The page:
“Through the master’s degree, I was able to further develop my own thinking about the challenges we face in relation to technology and the unique opportunities Applied Cybernetics provides to make meaningful contributions to this work.”
16 August, Canberra—So you’re thinking about applying for the Master of Applied Cybernetics program, or at least curious about it? Otherwise, why else would you be here, reading this blog post by me—a guy you don’t know from a bar of soap (as the saying goes)?
As it turns out, I completed the Master of Applied Cybernetics program in 2021 and highly recommend it. I entered the program as a mid-career lawyer, with experience working in the community legal sector and more recently investigating and prosecuting cases involving damage to Aboriginal sacred sites.
My interest in the program came from my experience of seeing how technology systems deployed into the world exacerbate existing injustices or generate entirely new ones. But while I wanted to see more responsible approaches to technology in the world, I had no idea how my skills could be of use. At that time, I thought I needed to have a computer science background or be able to code to tackle these problems. That’s why I was so struck when I learnt about the School of Cybernetics -it advocates for and teaches a different approach to how we engineer technology. Applied Cybernetics calls on thinkers and doers from an array of different disciplines to contribute their expertise to the challenges we face in bringing Artificial Intelligence (AI) systems safely to scale. From a cybernetic perspective, inter-disciplinary collaboration is essential to ensure our collective well-being and the well-being of our environment are prioritised, as we design and deploy new technologies.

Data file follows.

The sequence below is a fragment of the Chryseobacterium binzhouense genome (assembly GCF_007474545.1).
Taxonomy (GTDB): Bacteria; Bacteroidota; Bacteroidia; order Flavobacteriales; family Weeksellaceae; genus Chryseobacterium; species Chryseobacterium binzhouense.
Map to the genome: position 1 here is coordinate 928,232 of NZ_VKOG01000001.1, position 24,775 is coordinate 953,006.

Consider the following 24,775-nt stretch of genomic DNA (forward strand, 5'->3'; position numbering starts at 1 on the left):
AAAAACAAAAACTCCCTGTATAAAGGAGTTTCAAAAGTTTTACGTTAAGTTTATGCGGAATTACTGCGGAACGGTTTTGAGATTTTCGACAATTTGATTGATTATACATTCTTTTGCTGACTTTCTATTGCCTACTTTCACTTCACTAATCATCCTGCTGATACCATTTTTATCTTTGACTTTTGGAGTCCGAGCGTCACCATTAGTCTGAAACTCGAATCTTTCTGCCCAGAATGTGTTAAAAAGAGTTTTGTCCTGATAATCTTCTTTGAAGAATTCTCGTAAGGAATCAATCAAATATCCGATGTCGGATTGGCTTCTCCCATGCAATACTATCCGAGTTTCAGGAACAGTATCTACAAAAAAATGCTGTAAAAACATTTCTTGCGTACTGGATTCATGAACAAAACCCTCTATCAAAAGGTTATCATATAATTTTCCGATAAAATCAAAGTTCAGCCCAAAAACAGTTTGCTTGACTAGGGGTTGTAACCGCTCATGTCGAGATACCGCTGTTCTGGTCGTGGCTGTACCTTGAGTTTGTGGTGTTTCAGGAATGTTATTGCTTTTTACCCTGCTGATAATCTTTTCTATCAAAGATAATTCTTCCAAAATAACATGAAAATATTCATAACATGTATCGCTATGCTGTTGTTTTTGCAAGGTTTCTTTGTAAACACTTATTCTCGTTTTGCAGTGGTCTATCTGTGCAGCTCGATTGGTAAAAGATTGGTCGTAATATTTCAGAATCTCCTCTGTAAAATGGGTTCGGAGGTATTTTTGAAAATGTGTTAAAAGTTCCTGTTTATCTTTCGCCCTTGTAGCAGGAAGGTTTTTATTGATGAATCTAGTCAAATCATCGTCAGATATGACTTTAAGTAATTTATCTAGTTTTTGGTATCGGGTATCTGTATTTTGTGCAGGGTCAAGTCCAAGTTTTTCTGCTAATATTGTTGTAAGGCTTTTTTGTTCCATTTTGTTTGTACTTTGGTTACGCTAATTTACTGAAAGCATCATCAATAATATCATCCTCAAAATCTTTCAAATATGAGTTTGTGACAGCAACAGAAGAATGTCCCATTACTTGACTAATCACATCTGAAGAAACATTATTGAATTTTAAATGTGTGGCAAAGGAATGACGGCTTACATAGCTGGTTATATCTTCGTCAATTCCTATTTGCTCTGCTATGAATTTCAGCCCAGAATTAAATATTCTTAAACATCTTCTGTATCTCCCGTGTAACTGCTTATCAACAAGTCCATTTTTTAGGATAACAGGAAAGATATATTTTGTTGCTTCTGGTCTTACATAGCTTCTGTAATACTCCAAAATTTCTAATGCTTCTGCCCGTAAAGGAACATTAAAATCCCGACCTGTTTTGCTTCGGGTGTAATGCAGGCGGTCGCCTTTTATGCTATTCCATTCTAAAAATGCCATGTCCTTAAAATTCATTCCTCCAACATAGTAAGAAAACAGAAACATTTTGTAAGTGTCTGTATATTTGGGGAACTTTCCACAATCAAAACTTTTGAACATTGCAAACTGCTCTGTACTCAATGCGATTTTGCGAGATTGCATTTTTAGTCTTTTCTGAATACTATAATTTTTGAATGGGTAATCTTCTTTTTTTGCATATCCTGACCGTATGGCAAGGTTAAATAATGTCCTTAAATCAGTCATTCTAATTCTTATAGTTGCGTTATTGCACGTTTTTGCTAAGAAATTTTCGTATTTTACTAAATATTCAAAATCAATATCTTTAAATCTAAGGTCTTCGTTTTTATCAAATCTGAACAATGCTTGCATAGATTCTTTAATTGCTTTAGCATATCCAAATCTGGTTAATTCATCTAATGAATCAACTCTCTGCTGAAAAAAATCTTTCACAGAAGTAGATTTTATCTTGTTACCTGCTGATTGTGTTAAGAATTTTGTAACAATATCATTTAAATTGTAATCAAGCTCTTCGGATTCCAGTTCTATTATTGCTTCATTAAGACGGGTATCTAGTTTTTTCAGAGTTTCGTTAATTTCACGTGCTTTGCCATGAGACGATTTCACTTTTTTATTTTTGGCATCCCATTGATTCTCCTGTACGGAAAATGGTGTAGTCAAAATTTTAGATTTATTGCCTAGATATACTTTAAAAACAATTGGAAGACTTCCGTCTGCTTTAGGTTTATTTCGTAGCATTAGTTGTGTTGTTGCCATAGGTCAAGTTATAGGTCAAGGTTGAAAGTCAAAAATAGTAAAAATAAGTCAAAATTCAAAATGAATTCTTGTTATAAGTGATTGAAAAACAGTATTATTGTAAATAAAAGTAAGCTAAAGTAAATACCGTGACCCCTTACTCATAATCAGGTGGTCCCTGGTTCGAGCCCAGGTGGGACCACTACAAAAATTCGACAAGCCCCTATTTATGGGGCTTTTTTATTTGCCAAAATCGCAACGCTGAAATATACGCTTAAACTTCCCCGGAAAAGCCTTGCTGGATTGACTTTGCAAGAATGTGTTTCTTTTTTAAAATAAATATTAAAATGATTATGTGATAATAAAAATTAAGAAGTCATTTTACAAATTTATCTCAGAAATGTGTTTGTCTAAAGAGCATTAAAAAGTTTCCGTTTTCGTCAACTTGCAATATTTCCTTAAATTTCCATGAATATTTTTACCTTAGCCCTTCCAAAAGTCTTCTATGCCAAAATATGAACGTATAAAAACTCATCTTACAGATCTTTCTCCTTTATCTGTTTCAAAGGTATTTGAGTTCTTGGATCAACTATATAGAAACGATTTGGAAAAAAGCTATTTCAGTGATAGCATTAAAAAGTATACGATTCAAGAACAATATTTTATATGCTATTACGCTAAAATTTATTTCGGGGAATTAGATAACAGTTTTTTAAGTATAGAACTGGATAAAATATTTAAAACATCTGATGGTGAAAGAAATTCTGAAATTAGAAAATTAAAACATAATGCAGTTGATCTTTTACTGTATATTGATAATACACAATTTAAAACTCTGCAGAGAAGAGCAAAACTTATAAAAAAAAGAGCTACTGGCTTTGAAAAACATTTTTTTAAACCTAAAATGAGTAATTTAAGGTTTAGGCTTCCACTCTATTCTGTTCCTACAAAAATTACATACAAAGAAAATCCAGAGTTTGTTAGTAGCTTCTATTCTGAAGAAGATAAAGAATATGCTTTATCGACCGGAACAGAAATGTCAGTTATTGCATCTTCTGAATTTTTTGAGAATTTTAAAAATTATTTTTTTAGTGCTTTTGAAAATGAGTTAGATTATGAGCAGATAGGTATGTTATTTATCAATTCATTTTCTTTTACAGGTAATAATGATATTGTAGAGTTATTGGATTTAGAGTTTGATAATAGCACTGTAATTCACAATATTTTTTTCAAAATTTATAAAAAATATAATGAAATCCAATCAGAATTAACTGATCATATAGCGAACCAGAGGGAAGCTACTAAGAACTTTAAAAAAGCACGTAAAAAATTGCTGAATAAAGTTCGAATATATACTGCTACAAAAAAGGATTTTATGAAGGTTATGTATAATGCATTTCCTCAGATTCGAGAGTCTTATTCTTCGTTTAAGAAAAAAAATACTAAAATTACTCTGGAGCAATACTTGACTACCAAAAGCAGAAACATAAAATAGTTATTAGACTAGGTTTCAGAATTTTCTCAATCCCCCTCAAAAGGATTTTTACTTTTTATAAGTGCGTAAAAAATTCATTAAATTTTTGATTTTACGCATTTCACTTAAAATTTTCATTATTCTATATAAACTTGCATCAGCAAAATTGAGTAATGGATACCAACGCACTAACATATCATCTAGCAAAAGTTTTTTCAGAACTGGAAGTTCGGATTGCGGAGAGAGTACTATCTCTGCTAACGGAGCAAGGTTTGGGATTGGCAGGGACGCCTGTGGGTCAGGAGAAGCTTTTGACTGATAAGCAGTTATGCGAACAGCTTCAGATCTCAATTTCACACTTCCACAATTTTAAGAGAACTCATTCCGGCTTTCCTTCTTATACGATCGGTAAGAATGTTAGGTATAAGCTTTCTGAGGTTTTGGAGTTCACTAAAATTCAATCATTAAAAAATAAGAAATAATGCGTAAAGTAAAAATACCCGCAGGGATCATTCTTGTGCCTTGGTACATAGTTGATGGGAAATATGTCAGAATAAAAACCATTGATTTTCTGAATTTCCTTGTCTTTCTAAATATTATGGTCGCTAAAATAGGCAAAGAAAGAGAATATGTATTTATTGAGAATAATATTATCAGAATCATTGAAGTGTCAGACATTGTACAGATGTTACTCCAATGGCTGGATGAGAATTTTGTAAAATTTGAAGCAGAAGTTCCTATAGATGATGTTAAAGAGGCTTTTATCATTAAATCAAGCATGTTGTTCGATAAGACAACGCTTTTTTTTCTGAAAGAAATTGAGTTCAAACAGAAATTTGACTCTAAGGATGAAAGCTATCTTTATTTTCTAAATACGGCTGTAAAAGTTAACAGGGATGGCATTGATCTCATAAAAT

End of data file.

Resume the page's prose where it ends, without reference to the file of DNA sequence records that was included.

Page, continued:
That’s not to say I was spared technical challenges during the master’s program. Every week the curriculum presented a new thorny engineering problem that took me far from the familiar legal world I had previously known. From computer science to machine learning to data science to robotics and yes, there was plenty of coding! Mixed in side-by-side with these disciplines were lessons in anthropology, media studies, sociology, design, creative writing, art history and photography. Bringing these otherwise disparate corners of the academy together made for a rich, inter-disciplinary learning experience, which shifted the way I thought about technology.
My previous experience at university was completing a combined undergraduate degree in law and arts. Each year of study followed a similar pattern - I attended lectures in cavernous auditoriums throughout the semester and then crammed desperately in the final weeks to pass the three-hour exams which determined the entirety of my grade. While the cramming was attributable to my level of maturity as an undergraduate student, it was a largely repetitive and impersonal learning experience. The Master of Applied Cybernetics was completely different. Working with a select group of ten other students, we worked beyond our areas of disciplinary expertise and collaborated daily on the challenges of building responsible technology systems. By way of example, we developed prototype solutions to the problems of e-waste, carbon emissions, over-policing, facial recognition biases and gender violence.
On reflection, building the tech was not the hard bit. The hard bit was using cybernetic principles to interrogate the established approaches to technology development, identifying how these lead to biases in technology systems at scale and engineering new approaches to ensure our technological interventions were safer and more responsible. This meant considering the systems beyond the technology itself, including issues of assurance, regulation and governance.
Through the master’s degree, I was able to further develop my own thinking about the challenges we face in relation to technology and the unique opportunities Applied Cybernetics provides to make meaningful contributions to this work. Building on my previous experiences as a lawyer in community and legal aid services, I am now using cybernetics as the basis for my PhD research into the ways justice can be embedded in the design and implementation of technology systems.